IMPOSTERS Review: “Is a Shark Good or Bad?”


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The Thurmentum — a term I’m coining here and now because Uma Thurman deserves a phenomenon named after her — continues in the fifth episode of the season, with ’ best episode yet. The show seems to have finally gotten a hold on of its fractious tone and style, balancing the wacky shenanigans of the trio of spurned exes with the increasingly dire and tense Maddie (Inbar Lavi) and co., storyline. A good thing too, as the two disparate groups finally collided at the end of the episode, putting Maddie in quite a conundrum.

Let’s talk about Maddie. Aside from that brief moment alone we got with her in that seedy motel room in the first episode, this is the most turmoiled and vulnerable she’s ever seemed. For good reason too — she’s just about to help Max (Brian Benben) and Lenny Cohen dispose of the body of Gary Heller (Aaron Douglas), her former mark who she only ever learned had liked darts.

Despite the shocking revelation that Heller was an accountant for their employer, the Doctor, her guilt starts to quietly manifest. She grows more pensive as she helps Max scrub the floor while Lenny unpacks her toolkit, and even more so as she goes about her day at Lenny’s urging — blankly answering the calls about her absent boss and planting the evidence from Lenny absolving them of any blame of Gary’s disappearance.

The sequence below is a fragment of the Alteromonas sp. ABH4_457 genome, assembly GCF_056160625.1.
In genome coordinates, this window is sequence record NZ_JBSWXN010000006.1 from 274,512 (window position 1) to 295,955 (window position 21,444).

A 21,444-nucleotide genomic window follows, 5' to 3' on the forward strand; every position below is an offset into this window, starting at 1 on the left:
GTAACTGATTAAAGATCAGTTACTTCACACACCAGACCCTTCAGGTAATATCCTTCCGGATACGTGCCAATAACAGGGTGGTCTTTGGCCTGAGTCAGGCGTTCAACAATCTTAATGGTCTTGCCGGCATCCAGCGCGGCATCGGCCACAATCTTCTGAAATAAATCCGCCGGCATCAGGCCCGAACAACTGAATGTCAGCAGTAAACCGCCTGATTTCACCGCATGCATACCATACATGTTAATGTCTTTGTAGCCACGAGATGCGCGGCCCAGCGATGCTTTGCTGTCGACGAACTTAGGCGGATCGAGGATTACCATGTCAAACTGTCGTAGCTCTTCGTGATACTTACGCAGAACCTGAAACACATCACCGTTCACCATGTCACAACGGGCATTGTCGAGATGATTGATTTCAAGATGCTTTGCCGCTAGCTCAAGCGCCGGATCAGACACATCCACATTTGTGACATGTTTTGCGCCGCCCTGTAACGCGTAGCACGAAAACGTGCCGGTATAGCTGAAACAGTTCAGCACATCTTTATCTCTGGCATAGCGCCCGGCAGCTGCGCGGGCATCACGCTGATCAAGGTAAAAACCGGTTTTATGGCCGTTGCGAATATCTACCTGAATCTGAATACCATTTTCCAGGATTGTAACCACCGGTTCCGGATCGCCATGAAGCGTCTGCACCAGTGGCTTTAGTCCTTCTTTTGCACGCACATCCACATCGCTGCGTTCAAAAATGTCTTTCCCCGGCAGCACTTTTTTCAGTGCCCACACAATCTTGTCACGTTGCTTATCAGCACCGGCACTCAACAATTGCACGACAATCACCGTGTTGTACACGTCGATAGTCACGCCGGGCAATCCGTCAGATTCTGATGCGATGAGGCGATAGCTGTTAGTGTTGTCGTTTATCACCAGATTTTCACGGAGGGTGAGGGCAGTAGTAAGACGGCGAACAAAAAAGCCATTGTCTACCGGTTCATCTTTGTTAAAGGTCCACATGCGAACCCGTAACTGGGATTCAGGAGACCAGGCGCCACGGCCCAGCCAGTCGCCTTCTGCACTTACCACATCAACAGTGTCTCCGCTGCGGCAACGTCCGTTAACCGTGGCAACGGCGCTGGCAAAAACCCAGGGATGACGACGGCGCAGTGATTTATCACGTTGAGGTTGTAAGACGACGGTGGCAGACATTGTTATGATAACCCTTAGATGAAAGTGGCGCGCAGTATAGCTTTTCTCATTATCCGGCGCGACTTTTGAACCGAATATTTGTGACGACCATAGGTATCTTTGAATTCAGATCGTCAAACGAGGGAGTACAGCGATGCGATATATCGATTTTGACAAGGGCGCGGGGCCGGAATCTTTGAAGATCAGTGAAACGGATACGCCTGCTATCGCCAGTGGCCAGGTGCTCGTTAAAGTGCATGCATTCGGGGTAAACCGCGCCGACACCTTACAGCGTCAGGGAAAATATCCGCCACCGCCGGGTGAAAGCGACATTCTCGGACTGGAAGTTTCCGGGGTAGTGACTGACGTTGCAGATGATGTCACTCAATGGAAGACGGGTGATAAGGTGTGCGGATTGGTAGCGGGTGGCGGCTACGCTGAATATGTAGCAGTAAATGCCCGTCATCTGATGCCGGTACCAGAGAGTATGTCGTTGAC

Turmoiled, she takes refuge with Patrick (Stephen Bishop), meeting him at the most hipster wine bar and explaining away the Gary incident from earlier. They take it back to his house, and a very jump-cutty sex scene ensues, with lots of staring and non-sensual close-ups. After the fact, Patrick sees the ankle bracelet she’s still wearing from Ezra and she tells him that she couldn’t get it off. He fiddles with the clasp and takes it off, but Maddie looks a little regretful.

Meanwhile, Max goes on the hunt for Sally (Katherine LaNasa), who had fled the scene of the crime at Maddie’s urging, bag of cash in hand. He finds her at a train station, trying to hide her injuries from her scuffle with Heller and about to use his money to go on the run. After he explains Heller’s connection to the Doctor, she pleads with him to join her on the run, knowing if she goes back she’ll be killed. He gives in, and they rush out to put together a plan, Max frenzied and Sally gleeful that he’s “riled up.”

In a flashback, a happy and enamored Max and a bewigged Sally pull a con while discussing teaming up with the Doctor. In modern day, Max smiles over the memory and wakes Sally to make their escape. But as they leave their boat, they see Lenny (in a sharp new suit!) waiting for them with her car.

Fumbling, Sally offers up the bag of money, claiming that she called Max and promising that “we were never going to run.” “Stop saying ’we,” Lenny responds, glacing at Max. Betrayed, Sally looks at Max, who Max coldly rebuffs her. Lenny drives Sally away after telling Max, “It’s better to be sad than dead.”